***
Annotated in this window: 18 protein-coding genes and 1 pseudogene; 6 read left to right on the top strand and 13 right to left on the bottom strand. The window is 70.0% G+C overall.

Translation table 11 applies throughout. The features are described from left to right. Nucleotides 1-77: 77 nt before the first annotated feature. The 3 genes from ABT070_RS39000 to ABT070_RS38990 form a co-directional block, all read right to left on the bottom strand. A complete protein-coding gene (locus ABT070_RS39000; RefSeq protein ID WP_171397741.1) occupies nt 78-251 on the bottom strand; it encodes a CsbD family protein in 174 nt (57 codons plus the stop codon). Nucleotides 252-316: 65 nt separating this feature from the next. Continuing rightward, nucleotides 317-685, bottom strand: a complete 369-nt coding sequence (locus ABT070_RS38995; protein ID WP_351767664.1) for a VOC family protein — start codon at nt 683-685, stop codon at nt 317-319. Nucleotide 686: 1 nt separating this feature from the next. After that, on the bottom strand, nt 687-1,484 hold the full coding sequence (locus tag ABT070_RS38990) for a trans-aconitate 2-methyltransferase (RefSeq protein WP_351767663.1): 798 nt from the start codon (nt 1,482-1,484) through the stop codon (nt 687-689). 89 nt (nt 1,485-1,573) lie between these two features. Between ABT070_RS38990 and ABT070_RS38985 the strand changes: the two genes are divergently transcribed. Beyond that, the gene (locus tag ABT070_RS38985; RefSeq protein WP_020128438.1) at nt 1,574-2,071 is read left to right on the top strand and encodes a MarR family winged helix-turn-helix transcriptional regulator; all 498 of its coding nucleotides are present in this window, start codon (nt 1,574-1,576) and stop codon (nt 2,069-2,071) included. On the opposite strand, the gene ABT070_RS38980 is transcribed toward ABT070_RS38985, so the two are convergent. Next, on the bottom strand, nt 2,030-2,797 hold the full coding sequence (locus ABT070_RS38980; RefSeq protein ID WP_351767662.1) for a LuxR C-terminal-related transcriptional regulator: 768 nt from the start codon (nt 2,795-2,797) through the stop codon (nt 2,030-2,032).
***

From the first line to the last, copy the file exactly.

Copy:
Annotated in this window: 18 protein-coding genes and 1 pseudogene; 6 read left to right on the top strand and 13 right to left on the bottom strand. The window is 70.0% G+C overall.

Translation table 11 applies throughout. The features are described from left to right. Nucleotides 1-77: 77 nt before the first annotated feature. The 3 genes from ABT070_RS39000 to ABT070_RS38990 form a co-directional block, all read right to left on the bottom strand. A complete protein-coding gene (locus ABT070_RS39000; RefSeq protein ID WP_171397741.1) occupies nt 78-251 on the bottom strand; it encodes a CsbD family protein in 174 nt (57 codons plus the stop codon). Nucleotides 252-316: 65 nt separating this feature from the next. Continuing rightward, nucleotides 317-685, bottom strand: a complete 369-nt coding sequence (locus ABT070_RS38995; protein ID WP_351767664.1) for a VOC family protein — start codon at nt 683-685, stop codon at nt 317-319. Nucleotide 686: 1 nt separating this feature from the next. After that, on the bottom strand, nt 687-1,484 hold the full coding sequence (locus tag ABT070_RS38990) for a trans-aconitate 2-methyltransferase (RefSeq protein WP_351767663.1): 798 nt from the start codon (nt 1,482-1,484) through the stop codon (nt 687-689). 89 nt (nt 1,485-1,573) lie between these two features. Between ABT070_RS38990 and ABT070_RS38985 the strand changes: the two genes are divergently transcribed. Beyond that, the gene (locus tag ABT070_RS38985; RefSeq protein WP_020128438.1) at nt 1,574-2,071 is read left to right on the top strand and encodes a MarR family winged helix-turn-helix transcriptional regulator; all 498 of its coding nucleotides are present in this window, start codon (nt 1,574-1,576) and stop codon (nt 2,069-2,071) included. On the opposite strand, the gene ABT070_RS38980 is transcribed toward ABT070_RS38985, so the two are convergent. Next, on the bottom strand, nt 2,030-2,797 hold the full coding sequence (locus ABT070_RS38980; RefSeq protein ID WP_351767662.1) for a LuxR C-terminal-related transcriptional regulator: 768 nt from the start codon (nt 2,795-2,797) through the stop codon (nt 2,030-2,032).